There’s “nothing new about credit card lenders reviewing customer accounts and raising or lowering limits,” says Garuccio. Currently, “economic pressure is certainly influencing bank behavior.”
Lowering limits could be the best of several bad alternatives.
“It’s better for them to reduce the limit than to triple the interest rate,” says Wu. “The credit score is a flexible number. It can recover.”
When the credit limit decreases with the balance
One new twist for consumers and consumer advocates: Some credit card lenders are reducing the limit more than once, each time to just above the balance. So while cardholders are actually paying down their debts, the accounts are consistently reported as “maxed out” to the credit bureaus.
“It has the effect, on paper, of making you look less attractive” as a borrower, says Ridout.
A few months after one bank cut his limit to $6,200, Jacobs had paid the card balance to about $4,000. Then he got a letter from the company, stating that it was again reducing his limit to just above the current balance. As a result, he’s not using plastic at all. “It cuts you back,” Jacobs says.
And the practice is becoming more common, says Ed Mierzwinski, consumer program director for the U.S. Public Interest Research Group. “We’re getting more and more complaints about banks ratcheting down limits as consumers pay down the balance,” he says.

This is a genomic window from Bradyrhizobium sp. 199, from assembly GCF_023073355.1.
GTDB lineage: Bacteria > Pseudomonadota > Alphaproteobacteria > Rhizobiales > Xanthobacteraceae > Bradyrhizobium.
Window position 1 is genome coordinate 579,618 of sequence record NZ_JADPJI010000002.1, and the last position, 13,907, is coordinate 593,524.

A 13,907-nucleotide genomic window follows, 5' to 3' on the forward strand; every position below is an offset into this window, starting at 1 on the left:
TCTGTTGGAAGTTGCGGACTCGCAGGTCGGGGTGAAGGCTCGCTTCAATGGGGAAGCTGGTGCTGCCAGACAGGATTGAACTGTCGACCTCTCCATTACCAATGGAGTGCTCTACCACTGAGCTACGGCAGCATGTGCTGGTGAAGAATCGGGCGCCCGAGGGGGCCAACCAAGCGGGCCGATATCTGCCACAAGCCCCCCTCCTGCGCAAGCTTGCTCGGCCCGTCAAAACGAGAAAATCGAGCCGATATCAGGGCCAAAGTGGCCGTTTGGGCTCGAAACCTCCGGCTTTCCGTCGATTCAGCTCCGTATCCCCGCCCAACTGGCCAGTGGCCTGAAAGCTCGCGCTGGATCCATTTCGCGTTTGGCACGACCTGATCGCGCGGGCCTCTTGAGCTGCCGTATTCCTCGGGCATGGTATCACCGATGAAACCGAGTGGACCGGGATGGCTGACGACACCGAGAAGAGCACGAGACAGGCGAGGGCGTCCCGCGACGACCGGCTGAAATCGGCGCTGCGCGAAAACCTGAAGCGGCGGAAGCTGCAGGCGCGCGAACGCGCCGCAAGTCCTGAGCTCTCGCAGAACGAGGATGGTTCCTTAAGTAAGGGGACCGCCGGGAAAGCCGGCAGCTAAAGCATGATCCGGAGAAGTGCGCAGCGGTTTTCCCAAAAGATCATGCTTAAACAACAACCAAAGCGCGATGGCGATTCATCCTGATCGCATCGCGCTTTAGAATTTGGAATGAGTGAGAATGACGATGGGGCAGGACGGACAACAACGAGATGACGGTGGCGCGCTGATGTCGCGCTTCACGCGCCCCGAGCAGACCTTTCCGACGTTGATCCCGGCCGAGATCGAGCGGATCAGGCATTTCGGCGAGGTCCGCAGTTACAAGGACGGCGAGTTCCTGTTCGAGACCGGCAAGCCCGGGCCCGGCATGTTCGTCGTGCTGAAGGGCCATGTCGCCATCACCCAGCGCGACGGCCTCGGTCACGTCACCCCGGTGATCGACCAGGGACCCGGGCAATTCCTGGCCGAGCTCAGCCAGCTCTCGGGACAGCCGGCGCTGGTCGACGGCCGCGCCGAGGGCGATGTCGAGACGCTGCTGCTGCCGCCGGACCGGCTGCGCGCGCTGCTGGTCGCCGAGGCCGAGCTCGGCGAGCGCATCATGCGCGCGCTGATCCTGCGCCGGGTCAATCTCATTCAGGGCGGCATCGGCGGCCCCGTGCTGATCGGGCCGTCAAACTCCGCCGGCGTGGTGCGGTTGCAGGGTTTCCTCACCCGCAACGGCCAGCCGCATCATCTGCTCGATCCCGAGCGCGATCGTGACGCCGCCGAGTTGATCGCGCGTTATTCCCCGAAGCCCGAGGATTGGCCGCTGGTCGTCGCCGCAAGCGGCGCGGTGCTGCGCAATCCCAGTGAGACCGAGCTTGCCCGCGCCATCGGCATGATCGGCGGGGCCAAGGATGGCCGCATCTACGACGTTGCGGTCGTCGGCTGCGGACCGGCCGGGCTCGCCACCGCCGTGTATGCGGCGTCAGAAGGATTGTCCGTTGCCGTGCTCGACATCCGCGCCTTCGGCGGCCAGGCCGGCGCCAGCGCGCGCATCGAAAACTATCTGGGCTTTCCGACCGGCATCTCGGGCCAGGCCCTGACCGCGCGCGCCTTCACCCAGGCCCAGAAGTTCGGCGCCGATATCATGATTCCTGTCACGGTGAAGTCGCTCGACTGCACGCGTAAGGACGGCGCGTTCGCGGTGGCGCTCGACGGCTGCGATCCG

What can we learn from this?
Often, according to consumer advocates, customers are blindsided by the announcement that their credit limits have been lowered. “So many times it seems to be falling on people with perfect payment histories,” says Ridout. “The frightening thing is that consumers who seem to have dotted all the i’s seem to be in line for credit limit decreases.”
The move, by credit card banks, has also revealed flaws in the nation’s personal finance habits, says Wu. “Part of the problem is that people have been staying afloat on credit, and that’s not a good thing.”
The miracle of instant credit is now, in some ways, becoming a curse.
|— Evan Hendricks|
Others believe creditors are at least partly responsible.
“The miracle of instant credit is now, in some ways, becoming a curse,” says Evan Hendricks, author of “Credit Scores & Credit Reports: How the System Really Works, What You Can Do” and publisher of Privacy Times. “They got consumers hooked on it, and are now taking it away.”
In the long run, lower credit limits could have a welcome consequence for consumers: Going cold turkey is a great way to kick the revolving balance habit.
“All of this may be the best thing that ever happened to us,” says Cunningham. “We should be paying off the bill when it arrives.”
Dana Dratch is an Atlanta-based writer who covers finance and lifestyle issues for national publications.